The following Corporate Crime practice note Produced in partnership with Fiona Canby of Temple Garden Chambers provides comprehensive and up to date legal information covering:
Coroners are independent judicial officers. Coroners must now be lawyers, although previously medical doctors were appointed and some remain in post. Since 2013 coroners are:
the Chief Coroner
The position of the Chief Coroner was introduced by the Coroners and Justice Act 2009 (CJA 2009). Its responsibilities include:
directing investigations to be undertaken
overseeing the transfer of cases between coroners
keeping a register of investigations lasting more than year
the monitoring of and training for investigations into deaths of service personnel
reporting to the Lord Chancellor
conducting an investigation themselves
providing guidance to coroners
The Chief Coroner’s guidance notes and law sheets are available publicly and practitioners will find it helpful to keep up to date with the guidance given.
Each area has a senior coroner (no longer HM coroner of a district). An area means the area of a local authority or the combined areas of two or more local authorities. Functions of the senior coroner can be performed by area and assistant coroners when the senior coroner is absent or unavailable or with the senior coroner’s consent. Reference in a statutory provision to a senior coroner is to be read as including an area coroner or assistant coroner.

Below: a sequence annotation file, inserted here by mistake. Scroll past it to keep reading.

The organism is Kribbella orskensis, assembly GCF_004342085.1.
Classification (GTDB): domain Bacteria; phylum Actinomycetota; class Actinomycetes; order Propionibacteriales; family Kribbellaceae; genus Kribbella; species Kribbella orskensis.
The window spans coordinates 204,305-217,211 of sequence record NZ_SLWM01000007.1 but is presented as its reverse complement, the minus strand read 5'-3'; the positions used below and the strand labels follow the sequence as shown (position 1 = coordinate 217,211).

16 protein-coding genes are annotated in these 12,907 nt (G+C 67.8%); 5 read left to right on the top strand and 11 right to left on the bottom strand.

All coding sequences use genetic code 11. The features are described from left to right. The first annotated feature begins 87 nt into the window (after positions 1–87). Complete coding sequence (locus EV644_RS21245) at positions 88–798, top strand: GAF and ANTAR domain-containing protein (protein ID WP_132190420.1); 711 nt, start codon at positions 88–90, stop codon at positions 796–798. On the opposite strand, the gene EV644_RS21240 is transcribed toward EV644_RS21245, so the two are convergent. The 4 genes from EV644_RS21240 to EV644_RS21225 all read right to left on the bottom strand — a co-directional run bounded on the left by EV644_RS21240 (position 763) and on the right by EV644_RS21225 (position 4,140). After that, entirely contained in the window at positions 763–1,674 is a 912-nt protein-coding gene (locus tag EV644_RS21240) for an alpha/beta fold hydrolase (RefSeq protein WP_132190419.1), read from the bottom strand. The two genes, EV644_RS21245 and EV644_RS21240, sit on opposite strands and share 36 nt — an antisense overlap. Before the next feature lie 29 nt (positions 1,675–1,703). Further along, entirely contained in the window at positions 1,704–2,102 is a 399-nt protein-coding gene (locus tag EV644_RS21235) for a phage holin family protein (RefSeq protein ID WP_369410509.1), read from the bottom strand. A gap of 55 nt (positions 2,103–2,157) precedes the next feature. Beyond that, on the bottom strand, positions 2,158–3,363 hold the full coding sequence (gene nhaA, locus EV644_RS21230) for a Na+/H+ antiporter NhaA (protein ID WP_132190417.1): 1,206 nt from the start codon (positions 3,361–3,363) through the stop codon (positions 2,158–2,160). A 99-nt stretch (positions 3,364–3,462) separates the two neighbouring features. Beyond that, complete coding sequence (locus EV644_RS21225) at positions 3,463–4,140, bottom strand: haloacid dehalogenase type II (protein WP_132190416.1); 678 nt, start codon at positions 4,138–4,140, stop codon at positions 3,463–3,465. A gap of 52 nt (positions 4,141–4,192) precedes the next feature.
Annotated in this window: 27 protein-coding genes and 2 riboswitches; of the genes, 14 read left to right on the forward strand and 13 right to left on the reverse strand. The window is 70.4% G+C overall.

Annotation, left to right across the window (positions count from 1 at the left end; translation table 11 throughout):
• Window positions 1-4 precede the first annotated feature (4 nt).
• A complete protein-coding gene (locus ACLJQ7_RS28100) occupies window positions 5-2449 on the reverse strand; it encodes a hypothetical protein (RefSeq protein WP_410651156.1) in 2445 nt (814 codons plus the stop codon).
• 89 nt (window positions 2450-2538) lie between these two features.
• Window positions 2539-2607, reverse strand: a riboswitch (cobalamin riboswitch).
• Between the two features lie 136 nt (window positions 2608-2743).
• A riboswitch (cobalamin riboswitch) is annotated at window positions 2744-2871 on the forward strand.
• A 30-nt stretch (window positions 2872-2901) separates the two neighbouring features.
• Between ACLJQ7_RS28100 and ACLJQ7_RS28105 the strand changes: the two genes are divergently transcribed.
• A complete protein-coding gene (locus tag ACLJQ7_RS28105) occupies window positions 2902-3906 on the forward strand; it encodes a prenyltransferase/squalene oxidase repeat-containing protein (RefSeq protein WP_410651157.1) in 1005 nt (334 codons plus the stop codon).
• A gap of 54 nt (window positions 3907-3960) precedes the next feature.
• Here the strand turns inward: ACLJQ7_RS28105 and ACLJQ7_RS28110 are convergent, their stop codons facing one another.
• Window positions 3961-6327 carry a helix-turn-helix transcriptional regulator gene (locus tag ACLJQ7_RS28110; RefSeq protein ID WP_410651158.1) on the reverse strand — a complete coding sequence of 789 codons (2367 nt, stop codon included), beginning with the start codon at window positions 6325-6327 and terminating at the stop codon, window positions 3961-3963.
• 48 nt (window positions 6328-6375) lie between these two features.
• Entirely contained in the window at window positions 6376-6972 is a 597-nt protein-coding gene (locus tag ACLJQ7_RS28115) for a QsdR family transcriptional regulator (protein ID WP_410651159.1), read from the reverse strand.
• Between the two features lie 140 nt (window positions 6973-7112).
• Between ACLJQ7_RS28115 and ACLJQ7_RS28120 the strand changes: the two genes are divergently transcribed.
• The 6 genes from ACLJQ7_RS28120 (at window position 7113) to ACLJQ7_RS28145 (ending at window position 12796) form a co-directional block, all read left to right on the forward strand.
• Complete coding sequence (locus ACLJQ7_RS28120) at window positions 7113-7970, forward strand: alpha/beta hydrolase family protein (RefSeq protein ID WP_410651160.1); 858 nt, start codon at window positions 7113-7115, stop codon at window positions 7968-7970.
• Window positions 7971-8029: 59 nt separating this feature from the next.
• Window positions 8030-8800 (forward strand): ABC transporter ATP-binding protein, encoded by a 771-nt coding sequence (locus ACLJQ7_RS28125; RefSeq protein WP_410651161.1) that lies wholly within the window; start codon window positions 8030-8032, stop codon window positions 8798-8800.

An area coroner (a new role introduced by the CJA 2009) can be a full or part time
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Fraud by false representationFraud by false representation applies to a broader range of conduct than the offences under the preceding legislation (the Theft Act 1968 (TA 1968)). No gain or loss need actually be made, and no deception need operate on the mind of the deceived for the Fraud Act 2006
This Practice Note provides guidance on the SRA Codes of Conduct, contained in the SRA Standards and Regulations, in force from 25 November 2019. The SRA Standards and Regulations include two Codes of Conduct—a Code forSolicitors, RELs and RFLs and a Code for Firms. The Standards and Regulations
The offence of aggravated vehicle-takingA person is guilty of aggravated vehicle taking if:•they take a conveyance without the owner's or other lawful authority's consent for their own or another's use, or•knowing that any conveyance has been taken without such authority, drive it or allow
IntroductionA defendant may decide to make a submission of no case to answer after the claimant has indicated that it has closed its case and before the defendant calls any evidence. It is only done where the defendant is extremely confident that the claimant has not presented the court with
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